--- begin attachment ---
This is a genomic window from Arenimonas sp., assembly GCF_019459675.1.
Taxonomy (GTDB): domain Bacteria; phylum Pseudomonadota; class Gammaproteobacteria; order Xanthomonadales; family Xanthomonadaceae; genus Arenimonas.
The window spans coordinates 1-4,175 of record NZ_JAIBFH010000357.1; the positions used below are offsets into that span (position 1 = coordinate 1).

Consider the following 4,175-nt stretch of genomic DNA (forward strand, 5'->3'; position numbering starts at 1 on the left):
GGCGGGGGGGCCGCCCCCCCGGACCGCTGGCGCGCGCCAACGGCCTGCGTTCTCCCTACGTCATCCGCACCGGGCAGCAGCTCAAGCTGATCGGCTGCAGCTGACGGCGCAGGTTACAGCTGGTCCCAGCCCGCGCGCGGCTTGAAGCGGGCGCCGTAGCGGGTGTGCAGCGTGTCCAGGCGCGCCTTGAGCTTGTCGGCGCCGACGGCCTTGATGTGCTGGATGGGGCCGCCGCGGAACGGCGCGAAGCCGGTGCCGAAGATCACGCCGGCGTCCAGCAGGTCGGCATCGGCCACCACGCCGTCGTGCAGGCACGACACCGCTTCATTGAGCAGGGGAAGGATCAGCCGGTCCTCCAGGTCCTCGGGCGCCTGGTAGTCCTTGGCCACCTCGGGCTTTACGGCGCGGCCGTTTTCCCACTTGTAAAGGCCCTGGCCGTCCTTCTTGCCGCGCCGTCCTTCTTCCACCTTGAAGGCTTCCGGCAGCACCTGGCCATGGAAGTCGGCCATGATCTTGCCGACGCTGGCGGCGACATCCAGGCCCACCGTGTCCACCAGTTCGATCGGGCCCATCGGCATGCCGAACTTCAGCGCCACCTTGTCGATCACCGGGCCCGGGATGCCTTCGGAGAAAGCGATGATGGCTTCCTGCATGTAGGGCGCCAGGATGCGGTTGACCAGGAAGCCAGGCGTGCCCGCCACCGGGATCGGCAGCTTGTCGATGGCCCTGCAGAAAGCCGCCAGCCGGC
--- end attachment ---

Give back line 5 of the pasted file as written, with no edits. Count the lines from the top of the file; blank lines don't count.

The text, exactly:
GGCGGGGGGGCCGCCCCCCCGGACCGCTGGCGCGCGCCAACGGCCTGCGTTCTCCCTACGTCATCCGCACCGGGCAGCAGCTCAAGCTGATCGGCTGCAGCTGACGGCGCAGGTTACAGCTGGTCCCAGCCCGCGCGCGGCTTGAAGCGGGCGCCGTAGCGGGTGTGCAGCGTGTCCAGGCGCGCCTTGAGCTTGTCGGCGCCGACGGCCTTGATGTGCTGGATGGGGCCGCCGCGGAACGGCGCGAAGCCGGTGCCGAAGATCACGCCGGCGTCCAGCAGGTCGGCATCGGCCACCACGCCGTCGTGCAGGCACGACACCGCTTCATTGAGCAGGGGAAGGATCAGCCGGTCCTCCAGGTCCTCGGGCGCCTGGTAGTCCTTGGCCACCTCGGGCTTTACGGCGCGGCCGTTTTCCCACTTGTAAAGGCCCTGGCCGTCCTTCTTGCCGCGCCGTCCTTCTTCCACCTTGAAGGCTTCCGGCAGCACCTGGCCATGGAAGTCGGCCATGATCTTGCCGACGCTGGCGGCGACATCCAGGCCCACCGTGTCCACCAGTTCGATCGGGCCCATCGGCATGCCGAACTTCAGCGCCACCTTGTCGATCACCGGGCCCGGGATGCCTTCGGAGAAAGCGATGATGGCTTCCTGCATGTAGGGCGCCAGGATGCGGTTGACCAGGAAGCCAGGCGTGCCCGCCACCGGGATCGGCAGCTTGTCGATGGCCCTGCAGAAAGCCGCCAGCCGGC